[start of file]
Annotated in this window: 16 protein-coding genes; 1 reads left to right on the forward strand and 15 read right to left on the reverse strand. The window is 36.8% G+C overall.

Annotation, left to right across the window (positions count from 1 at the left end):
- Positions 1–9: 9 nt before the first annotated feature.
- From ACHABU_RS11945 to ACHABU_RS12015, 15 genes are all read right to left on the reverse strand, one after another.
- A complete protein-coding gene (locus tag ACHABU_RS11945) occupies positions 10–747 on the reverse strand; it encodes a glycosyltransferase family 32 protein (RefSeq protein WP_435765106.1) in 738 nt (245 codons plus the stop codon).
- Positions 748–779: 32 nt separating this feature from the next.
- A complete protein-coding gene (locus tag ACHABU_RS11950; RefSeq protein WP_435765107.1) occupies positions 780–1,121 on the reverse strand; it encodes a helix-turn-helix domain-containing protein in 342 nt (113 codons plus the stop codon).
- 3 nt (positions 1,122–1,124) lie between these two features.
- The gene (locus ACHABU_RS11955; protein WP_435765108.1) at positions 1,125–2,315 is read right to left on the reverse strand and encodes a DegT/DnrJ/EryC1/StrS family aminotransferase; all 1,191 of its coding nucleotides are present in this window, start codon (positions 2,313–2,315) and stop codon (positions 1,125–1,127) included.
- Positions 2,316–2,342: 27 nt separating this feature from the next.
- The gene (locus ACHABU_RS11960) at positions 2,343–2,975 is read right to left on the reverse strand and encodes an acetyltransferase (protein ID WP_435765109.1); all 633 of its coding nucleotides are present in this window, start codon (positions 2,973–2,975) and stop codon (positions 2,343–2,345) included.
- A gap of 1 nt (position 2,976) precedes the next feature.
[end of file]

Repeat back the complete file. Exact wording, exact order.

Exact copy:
Annotated in this window: 16 protein-coding genes; 1 reads left to right on the forward strand and 15 read right to left on the reverse strand. The window is 36.8% G+C overall.

Annotation, left to right across the window (positions count from 1 at the left end):
- Positions 1–9: 9 nt before the first annotated feature.
- From ACHABU_RS11945 to ACHABU_RS12015, 15 genes are all read right to left on the reverse strand, one after another.
- A complete protein-coding gene (locus tag ACHABU_RS11945) occupies positions 10–747 on the reverse strand; it encodes a glycosyltransferase family 32 protein (RefSeq protein WP_435765106.1) in 738 nt (245 codons plus the stop codon).
- Positions 748–779: 32 nt separating this feature from the next.
- A complete protein-coding gene (locus tag ACHABU_RS11950; RefSeq protein WP_435765107.1) occupies positions 780–1,121 on the reverse strand; it encodes a helix-turn-helix domain-containing protein in 342 nt (113 codons plus the stop codon).
- 3 nt (positions 1,122–1,124) lie between these two features.
- The gene (locus ACHABU_RS11955; protein WP_435765108.1) at positions 1,125–2,315 is read right to left on the reverse strand and encodes a DegT/DnrJ/EryC1/StrS family aminotransferase; all 1,191 of its coding nucleotides are present in this window, start codon (positions 2,313–2,315) and stop codon (positions 1,125–1,127) included.
- Positions 2,316–2,342: 27 nt separating this feature from the next.
- The gene (locus ACHABU_RS11960) at positions 2,343–2,975 is read right to left on the reverse strand and encodes an acetyltransferase (protein ID WP_435765109.1); all 633 of its coding nucleotides are present in this window, start codon (positions 2,973–2,975) and stop codon (positions 2,343–2,345) included.
- A gap of 1 nt (position 2,976) precedes the next feature.